Lastly, if possible, develop a strong idea of what you want to study in your field before going to graduate school. This is a good idea for anyone going to graduate school, but it is especially important for Christians. Once you have thought deeply and deliberately about your area of interest, it will be harder for your professor to move you to a research area that does not fit your calling. Graduate school is a social area where many scholars have social and religious perspectives based on secular values. A Christian who has not fully thought out what to study in the framework of Christianity within his chosen field of research may wind up conducting research that does not comport with Christian values. It is difficult to fully know what to study before even taking a graduate class, but the more Christian students contemplate their potential research question the easier it will be to maintain the integrity of why they decided to attend graduate school to begin with.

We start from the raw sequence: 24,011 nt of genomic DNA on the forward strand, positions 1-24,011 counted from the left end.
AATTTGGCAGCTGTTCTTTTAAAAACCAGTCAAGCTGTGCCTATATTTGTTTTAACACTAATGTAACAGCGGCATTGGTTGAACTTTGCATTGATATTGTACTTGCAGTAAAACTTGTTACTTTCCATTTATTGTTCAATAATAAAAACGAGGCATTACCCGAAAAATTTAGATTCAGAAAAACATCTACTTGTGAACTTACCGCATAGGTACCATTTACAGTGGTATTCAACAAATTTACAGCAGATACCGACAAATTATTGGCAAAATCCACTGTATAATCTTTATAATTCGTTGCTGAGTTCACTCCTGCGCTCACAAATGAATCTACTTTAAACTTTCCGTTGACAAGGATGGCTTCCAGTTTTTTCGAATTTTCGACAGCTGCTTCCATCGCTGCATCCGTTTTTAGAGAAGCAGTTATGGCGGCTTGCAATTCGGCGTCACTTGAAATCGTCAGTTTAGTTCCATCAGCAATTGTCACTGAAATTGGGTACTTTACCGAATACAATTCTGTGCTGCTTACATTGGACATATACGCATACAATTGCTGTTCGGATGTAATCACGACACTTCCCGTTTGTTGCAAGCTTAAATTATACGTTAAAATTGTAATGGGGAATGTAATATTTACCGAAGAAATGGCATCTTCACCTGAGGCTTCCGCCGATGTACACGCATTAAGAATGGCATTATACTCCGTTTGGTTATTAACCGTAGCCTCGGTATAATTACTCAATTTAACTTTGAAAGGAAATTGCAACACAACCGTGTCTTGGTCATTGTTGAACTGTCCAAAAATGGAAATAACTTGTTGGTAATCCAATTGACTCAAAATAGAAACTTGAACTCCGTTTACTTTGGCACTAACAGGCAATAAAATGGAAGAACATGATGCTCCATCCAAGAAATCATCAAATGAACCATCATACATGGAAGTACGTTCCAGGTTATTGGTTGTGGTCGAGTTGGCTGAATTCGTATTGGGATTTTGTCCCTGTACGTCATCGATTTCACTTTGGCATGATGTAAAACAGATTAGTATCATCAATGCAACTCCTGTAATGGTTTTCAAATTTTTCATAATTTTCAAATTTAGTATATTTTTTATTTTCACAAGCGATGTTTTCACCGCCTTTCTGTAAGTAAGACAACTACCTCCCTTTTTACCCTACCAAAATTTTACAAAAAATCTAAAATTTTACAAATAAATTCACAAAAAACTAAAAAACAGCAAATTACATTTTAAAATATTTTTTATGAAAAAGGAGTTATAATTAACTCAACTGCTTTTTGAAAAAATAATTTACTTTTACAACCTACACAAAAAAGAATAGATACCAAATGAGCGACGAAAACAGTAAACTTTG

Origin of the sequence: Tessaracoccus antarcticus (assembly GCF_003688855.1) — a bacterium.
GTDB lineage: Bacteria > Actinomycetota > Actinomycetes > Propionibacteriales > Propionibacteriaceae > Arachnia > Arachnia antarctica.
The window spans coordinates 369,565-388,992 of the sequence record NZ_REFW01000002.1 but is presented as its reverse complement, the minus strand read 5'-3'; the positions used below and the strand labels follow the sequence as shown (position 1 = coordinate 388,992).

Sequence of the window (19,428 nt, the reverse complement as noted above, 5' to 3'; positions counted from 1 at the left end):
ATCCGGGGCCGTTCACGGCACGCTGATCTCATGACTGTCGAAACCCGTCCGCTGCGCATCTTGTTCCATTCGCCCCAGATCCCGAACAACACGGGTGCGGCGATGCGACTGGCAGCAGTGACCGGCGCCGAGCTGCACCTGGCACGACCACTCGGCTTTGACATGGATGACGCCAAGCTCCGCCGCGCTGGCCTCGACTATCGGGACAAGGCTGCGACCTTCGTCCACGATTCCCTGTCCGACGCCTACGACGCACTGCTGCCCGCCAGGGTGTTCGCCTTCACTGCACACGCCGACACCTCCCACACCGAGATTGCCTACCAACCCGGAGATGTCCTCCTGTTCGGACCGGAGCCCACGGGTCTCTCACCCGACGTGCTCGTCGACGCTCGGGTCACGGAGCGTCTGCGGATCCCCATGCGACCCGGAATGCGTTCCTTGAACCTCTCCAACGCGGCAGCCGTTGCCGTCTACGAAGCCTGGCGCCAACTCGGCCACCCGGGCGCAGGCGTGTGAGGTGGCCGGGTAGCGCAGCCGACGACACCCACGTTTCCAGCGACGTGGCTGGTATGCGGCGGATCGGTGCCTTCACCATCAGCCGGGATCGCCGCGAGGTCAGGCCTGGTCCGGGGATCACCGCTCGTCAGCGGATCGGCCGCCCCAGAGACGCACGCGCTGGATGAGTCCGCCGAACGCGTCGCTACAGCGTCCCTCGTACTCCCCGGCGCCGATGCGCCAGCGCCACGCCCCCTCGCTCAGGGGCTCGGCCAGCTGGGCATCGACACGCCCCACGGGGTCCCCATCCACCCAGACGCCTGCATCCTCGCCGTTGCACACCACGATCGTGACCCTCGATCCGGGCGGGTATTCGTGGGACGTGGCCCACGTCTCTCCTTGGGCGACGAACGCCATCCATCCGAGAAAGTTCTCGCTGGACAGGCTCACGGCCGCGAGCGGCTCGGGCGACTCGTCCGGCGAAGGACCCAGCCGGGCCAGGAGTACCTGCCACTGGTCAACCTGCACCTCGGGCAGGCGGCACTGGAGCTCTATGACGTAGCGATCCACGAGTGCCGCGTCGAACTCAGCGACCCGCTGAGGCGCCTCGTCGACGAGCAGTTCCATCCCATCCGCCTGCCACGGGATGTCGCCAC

Even though some information about Christians in graduate school can be discouraging, I offer these suggestions as encouragement. If God has called you into graduate school then nothing can stop you from achieving the goals he has for you except for unwillingness to do the work necessary to succeed. With that in mind, the most important step is to make sure you understand his call.

George Yancey is a professor of sociology at the University of North Texas. He is author of Compromising Scholarship: Religious and Political Bias in American Higher Education (Baylor University Press) and co-author (with David Williamson) of What Motivates Cultural Progressives (Baylor University Press). He is currently doing research on Christianophobia in the United States and his work can be found at www.georgeyancey.com.

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Into the Academic Lion's Den